Visual Art 6-13-2006

When Sculptors Paint: Joe Sandor at Pizza Luce in Duluth

Julia Durst writes on Joe Sandor's show of paintings at Duluth's Pizza Luce. Pizza Luce is located at the intersection of the two main streets, Superior Street and Lake Avenue; their music and art presentations are important to the downtown community.

Lady Walking Dog
Guy and Lady
big blue head

When I think of Joe Sandor, I think of “Big Blue Head.” The azure monstrosity– a mixed-media sculpture with fishbowl eyes and a birdcage brain– was one of Sandor’s first sculptures. It won him a place in the Duluth Art Institute’s 55th Biennial Exhibition.

Sculpture is Sandor’s preferred medium, though he also paints in oils and does some photography. His paintings have the same raw, honest appeal as his 3-D work but lack that work’s presence.

Sandor’s recent May-to-June show at Pizza Lucé in Duluth was confined to his paintings. The varied body of work included some gestural and abstract figurative work that was on display at Beaner’s Coffeehouse a year ago. But there were newer pieces– larger and sporting a different style– which were a refreshing departure from his previous work.

The face/figure images (the older paintings) are funky and fun, usually executed in bright or bold (let’s say blunt) colors. Hushed subtlety in either palette or theme is almost wholly absent in Sandor’s early paintings. This is work that viewers respond to visually, or viscerally, more than conceptually.

Sandor’s new paintings give us more to look at than the older ones, and more to think about. His work surface has grown to a larger horizontal plane (maybe 20″ x 30″) and he’s filling it with richer, more detailed content. The artist statement says the theme of these paintings is war, but Sandor’s quick with the caveats. He claims he’s not being political or didactic, but drawing on pop culture and familiar iconography and mushing together wars of the past. He confides that one was inspired by the ‘80s classic movie Bill and Ted’s Excellent Adventure. Sandor is the anti-esoteric artist, if ever there was one.

The war paintings steal the show (Sandor has no images of these newer works, so I can’t reproduce them here—the images accompanying this article are older ones). The visual cacophony of figures and symbols and icons enveloped in swirls of line is cartoonish at times but sophisticated as a whole. Each of the four pieces has a different monochromatic scheme– a less literal, more nuanced use of color.

Big ideas aren’t a bad thing, though it sounds like Sandor wants to pitch his art to the masses. He doesn’t care for the postmodern gestures—resulting in an art of words or ideas, detached from objects– that sometimes constitute art at high-brow institutions.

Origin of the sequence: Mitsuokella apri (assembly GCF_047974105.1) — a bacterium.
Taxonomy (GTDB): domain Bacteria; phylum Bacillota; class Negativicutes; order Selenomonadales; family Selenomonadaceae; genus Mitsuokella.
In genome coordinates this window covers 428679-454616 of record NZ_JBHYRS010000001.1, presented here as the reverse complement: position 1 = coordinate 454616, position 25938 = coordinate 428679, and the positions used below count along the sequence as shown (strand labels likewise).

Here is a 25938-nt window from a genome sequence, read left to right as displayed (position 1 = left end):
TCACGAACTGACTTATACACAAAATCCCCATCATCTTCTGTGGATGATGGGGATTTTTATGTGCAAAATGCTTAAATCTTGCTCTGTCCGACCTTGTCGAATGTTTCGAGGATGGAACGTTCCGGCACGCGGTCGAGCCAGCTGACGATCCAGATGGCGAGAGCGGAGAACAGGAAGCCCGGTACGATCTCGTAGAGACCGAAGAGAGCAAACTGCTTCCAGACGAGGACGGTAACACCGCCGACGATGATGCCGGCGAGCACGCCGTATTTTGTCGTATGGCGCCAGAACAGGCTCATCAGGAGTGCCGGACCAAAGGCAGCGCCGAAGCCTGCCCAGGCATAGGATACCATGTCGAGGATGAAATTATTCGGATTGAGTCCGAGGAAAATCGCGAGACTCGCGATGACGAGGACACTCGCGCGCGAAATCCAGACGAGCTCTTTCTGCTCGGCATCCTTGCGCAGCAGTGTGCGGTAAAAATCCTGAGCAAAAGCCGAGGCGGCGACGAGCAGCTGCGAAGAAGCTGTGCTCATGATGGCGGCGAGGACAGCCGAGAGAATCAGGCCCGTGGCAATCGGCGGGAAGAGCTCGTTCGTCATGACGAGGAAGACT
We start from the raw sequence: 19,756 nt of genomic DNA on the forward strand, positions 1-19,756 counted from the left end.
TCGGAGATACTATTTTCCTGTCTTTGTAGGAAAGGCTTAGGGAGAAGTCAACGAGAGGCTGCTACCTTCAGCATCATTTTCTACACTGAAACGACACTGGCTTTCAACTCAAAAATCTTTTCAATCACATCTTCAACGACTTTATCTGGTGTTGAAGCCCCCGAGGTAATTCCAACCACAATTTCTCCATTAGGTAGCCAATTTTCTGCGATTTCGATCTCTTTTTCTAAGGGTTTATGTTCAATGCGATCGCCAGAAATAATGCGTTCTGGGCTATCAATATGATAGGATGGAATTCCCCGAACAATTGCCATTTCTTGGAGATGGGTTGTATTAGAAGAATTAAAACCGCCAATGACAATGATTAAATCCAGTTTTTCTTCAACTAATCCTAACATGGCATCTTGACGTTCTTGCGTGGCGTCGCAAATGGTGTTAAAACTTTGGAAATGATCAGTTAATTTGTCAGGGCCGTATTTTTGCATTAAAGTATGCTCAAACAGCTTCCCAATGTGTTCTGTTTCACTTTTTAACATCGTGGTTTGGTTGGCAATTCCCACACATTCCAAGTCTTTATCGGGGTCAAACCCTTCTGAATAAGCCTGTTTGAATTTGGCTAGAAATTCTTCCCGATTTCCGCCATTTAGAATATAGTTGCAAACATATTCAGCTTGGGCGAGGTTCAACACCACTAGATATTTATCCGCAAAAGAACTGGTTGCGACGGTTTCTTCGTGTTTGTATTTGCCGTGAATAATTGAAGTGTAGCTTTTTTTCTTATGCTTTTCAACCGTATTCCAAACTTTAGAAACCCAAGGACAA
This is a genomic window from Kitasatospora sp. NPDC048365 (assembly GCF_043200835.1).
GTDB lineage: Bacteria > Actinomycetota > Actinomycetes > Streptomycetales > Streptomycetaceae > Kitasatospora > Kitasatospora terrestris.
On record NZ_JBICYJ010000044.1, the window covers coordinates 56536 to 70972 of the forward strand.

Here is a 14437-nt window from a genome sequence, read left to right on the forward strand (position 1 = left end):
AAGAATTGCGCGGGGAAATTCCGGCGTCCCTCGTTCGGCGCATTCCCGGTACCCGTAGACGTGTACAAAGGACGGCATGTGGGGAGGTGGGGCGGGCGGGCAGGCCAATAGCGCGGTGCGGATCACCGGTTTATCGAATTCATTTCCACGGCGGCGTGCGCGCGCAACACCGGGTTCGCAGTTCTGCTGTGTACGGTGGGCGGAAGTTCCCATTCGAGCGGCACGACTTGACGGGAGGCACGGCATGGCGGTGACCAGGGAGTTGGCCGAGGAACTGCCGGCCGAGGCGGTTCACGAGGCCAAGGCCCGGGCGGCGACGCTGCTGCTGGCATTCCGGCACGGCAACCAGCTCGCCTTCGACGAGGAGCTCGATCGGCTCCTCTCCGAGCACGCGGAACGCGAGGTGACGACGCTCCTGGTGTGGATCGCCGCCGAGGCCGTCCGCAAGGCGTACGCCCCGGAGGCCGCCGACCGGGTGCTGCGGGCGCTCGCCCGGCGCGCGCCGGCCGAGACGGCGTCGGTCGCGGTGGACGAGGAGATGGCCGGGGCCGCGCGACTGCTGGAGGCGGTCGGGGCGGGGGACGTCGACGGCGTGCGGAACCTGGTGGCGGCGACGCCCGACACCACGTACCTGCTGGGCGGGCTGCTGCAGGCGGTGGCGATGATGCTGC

Which leads one to wonder– is it that cherished democratization of art which has led Sandor to tag his work at bargain basement prices? (His war paintings go for a mere $65 each. A series of funky figure paintings are each $35. Not to mention the $1 paintings and the much-talked-about freebie…)

The artist says he considered the venue (pizza joint versus gallery) and the point he’s at in his career. His explanation is simple: “Making money off my paintings right now isn’t a priority. People having my paintings is.”

Sandor’s disinterest in bullshitting about his art and sincere interest in challenging some of the conventions of the system make him an unusual figure, an artist to watch. His outsider attitude could be a result of his untraditional path into the arts: Sandor grew up in Superior, where in high school he was active in football and theatre. He went to Madison for college where he studied political science and French at the University of Wisconsin. He took two sculpture classes at UW– a miraculous feat given that he lacked the necessary prerequisites and was not an art major.

After graduation Sandor lived in Minneapolis where he worked as a box breaker for Fed Ex and started painting. Since then his work has developed, influenced by travel (he and his wife taught English in Poland for a year) and mastering basic skills (he says he just recently learned about composition and positive/negative space).

Sandor lives in Superior these days and works for Fed Ex and Twin Ports Brewery. He still favors sculpture over painting and recently finished a commissioned garden sculpture of St. Francis–-life-sized, covered in coffee beans.

Come fall, Sandor departs for Chicago, where he’ll enroll in the post-baccalaureate program at the School of the Art Institute of Chicago. It’s a bold step for a guy who didn’t pursue art as an undergrad because he “wanted to do something that would seem worthwhile.” He admits his expectations of the work world and adulthood (40 hours a week and full benefits) have all but dissolved. “It was a scam in a way,” he says, that his generation was conditioned to expect that.

Will instruction change him? Most likely. Will schooling ruin him? I hope not. I doubt it. He’s practically self-taught, knee-deep in the romantic trappings of being an intuitive outsider artist. He says all the things the rest of us artists take for granted– foundation concepts from 2-D design courses, basic art history knowledge– he lacks.

If the strength of his paintings at Pizza Lucé last month is any indication, Sandor could be on the brink of a whole new phase in his work: still playful, but more contemplative and fully realized.

“Big Blue Head” might be a thinking man after all.

(Full disclosure: I am a social acquaintance of the artist. I also wrote on his behalf recommending his admittance into Chicago’s program.)